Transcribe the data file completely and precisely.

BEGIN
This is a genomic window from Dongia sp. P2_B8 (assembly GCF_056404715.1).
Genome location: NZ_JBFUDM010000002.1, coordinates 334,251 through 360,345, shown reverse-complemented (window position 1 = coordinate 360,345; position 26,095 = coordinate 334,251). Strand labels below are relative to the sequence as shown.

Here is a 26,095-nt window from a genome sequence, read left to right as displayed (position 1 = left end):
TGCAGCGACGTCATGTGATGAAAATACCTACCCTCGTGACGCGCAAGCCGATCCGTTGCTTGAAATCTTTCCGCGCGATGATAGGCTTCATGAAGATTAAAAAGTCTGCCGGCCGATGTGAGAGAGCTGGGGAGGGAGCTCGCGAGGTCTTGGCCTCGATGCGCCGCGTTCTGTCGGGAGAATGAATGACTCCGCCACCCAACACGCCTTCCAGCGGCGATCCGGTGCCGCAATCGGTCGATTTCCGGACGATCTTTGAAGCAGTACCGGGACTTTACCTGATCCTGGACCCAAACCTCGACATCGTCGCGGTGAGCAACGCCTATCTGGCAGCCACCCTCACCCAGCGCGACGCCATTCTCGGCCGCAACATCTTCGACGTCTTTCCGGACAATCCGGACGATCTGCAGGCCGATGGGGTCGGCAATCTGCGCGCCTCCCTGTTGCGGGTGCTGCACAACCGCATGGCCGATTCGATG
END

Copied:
This is a genomic window from Dongia sp. P2_B8 (assembly GCF_056404715.1).
Genome location: NZ_JBFUDM010000002.1, coordinates 334,251 through 360,345, shown reverse-complemented (window position 1 = coordinate 360,345; position 26,095 = coordinate 334,251). Strand labels below are relative to the sequence as shown.

Here is a 26,095-nt window from a genome sequence, read left to right as displayed (position 1 = left end):
TGCAGCGACGTCATGTGATGAAAATACCTACCCTCGTGACGCGCAAGCCGATCCGTTGCTTGAAATCTTTCCGCGCGATGATAGGCTTCATGAAGATTAAAAAGTCTGCCGGCCGATGTGAGAGAGCTGGGGAGGGAGCTCGCGAGGTCTTGGCCTCGATGCGCCGCGTTCTGTCGGGAGAATGAATGACTCCGCCACCCAACACGCCTTCCAGCGGCGATCCGGTGCCGCAATCGGTCGATTTCCGGACGATCTTTGAAGCAGTACCGGGACTTTACCTGATCCTGGACCCAAACCTCGACATCGTCGCGGTGAGCAACGCCTATCTGGCAGCCACCCTCACCCAGCGCGACGCCATTCTCGGCCGCAACATCTTCGACGTCTTTCCGGACAATCCGGACGATCTGCAGGCCGATGGGGTCGGCAATCTGCGCGCCTCCCTGTTGCGGGTGCTGCACAACCGCATGGCCGATTCGATG